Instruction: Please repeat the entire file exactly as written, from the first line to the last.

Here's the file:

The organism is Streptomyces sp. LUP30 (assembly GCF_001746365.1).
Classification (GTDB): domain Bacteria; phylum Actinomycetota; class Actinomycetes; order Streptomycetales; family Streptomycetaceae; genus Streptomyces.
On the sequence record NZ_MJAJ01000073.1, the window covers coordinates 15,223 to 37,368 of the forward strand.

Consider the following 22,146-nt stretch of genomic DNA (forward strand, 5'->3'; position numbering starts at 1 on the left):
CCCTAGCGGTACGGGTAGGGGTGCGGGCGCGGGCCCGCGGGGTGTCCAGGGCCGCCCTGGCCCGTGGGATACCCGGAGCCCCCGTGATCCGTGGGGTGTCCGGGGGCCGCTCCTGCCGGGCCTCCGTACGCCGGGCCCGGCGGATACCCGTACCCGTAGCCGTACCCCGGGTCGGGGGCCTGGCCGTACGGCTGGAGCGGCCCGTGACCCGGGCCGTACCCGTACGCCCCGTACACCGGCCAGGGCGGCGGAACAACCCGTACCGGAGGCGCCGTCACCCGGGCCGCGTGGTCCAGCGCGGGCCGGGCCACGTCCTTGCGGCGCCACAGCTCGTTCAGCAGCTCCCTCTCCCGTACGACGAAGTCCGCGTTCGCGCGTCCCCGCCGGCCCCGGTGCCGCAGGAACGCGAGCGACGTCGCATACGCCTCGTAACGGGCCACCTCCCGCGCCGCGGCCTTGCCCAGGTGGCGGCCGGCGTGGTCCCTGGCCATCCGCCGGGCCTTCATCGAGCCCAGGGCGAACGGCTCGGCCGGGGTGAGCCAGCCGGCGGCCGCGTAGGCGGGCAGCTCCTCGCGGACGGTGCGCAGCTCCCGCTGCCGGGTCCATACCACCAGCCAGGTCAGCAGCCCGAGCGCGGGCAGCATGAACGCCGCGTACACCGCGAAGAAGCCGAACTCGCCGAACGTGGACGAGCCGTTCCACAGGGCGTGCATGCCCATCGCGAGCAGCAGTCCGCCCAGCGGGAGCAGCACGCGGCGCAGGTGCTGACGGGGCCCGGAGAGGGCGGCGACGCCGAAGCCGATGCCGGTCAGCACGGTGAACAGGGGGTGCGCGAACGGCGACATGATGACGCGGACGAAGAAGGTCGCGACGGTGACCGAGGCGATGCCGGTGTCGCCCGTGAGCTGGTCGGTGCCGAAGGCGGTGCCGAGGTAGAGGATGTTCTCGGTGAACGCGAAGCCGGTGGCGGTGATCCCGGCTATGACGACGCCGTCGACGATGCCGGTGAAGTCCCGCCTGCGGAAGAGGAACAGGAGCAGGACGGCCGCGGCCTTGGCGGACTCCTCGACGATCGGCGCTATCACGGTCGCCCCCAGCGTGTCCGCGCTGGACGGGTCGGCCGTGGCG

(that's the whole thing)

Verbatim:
The organism is Streptomyces sp. LUP30 (assembly GCF_001746365.1).
Classification (GTDB): domain Bacteria; phylum Actinomycetota; class Actinomycetes; order Streptomycetales; family Streptomycetaceae; genus Streptomyces.
On the sequence record NZ_MJAJ01000073.1, the window covers coordinates 15,223 to 37,368 of the forward strand.

Consider the following 22,146-nt stretch of genomic DNA (forward strand, 5'->3'; position numbering starts at 1 on the left):
CCCTAGCGGTACGGGTAGGGGTGCGGGCGCGGGCCCGCGGGGTGTCCAGGGCCGCCCTGGCCCGTGGGATACCCGGAGCCCCCGTGATCCGTGGGGTGTCCGGGGGCCGCTCCTGCCGGGCCTCCGTACGCCGGGCCCGGCGGATACCCGTACCCGTAGCCGTACCCCGGGTCGGGGGCCTGGCCGTACGGCTGGAGCGGCCCGTGACCCGGGCCGTACCCGTACGCCCCGTACACCGGCCAGGGCGGCGGAACAACCCGTACCGGAGGCGCCGTCACCCGGGCCGCGTGGTCCAGCGCGGGCCGGGCCACGTCCTTGCGGCGCCACAGCTCGTTCAGCAGCTCCCTCTCCCGTACGACGAAGTCCGCGTTCGCGCGTCCCCGCCGGCCCCGGTGCCGCAGGAACGCGAGCGACGTCGCATACGCCTCGTAACGGGCCACCTCCCGCGCCGCGGCCTTGCCCAGGTGGCGGCCGGCGTGGTCCCTGGCCATCCGCCGGGCCTTCATCGAGCCCAGGGCGAACGGCTCGGCCGGGGTGAGCCAGCCGGCGGCCGCGTAGGCGGGCAGCTCCTCGCGGACGGTGCGCAGCTCCCGCTGCCGGGTCCATACCACCAGCCAGGTCAGCAGCCCGAGCGCGGGCAGCATGAACGCCGCGTACACCGCGAAGAAGCCGAACTCGCCGAACGTGGACGAGCCGTTCCACAGGGCGTGCATGCCCATCGCGAGCAGCAGTCCGCCCAGCGGGAGCAGCACGCGGCGCAGGTGCTGACGGGGCCCGGAGAGGGCGGCGACGCCGAAGCCGATGCCGGTCAGCACGGTGAACAGGGGGTGCGCGAACGGCGACATGATGACGCGGACGAAGAAGGTCGCGACGGTGACCGAGGCGATGCCGGTGTCGCCCGTGAGCTGGTCGGTGCCGAAGGCGGTGCCGAGGTAGAGGATGTTCTCGGTGAACGCGAAGCCGGTGGCGGTGATCCCGGCTATGACGACGCCGTCGACGATGCCGGTGAAGTCCCGCCTGCGGAAGAGGAACAGGAGCAGGACGGCCGCGGCCTTGGCGGACTCCTCGACGATCGGCGCTATCACGGTCGCCCCCAGCGTGTCCGCGCTGGACGGGTCGGCCGTGGCG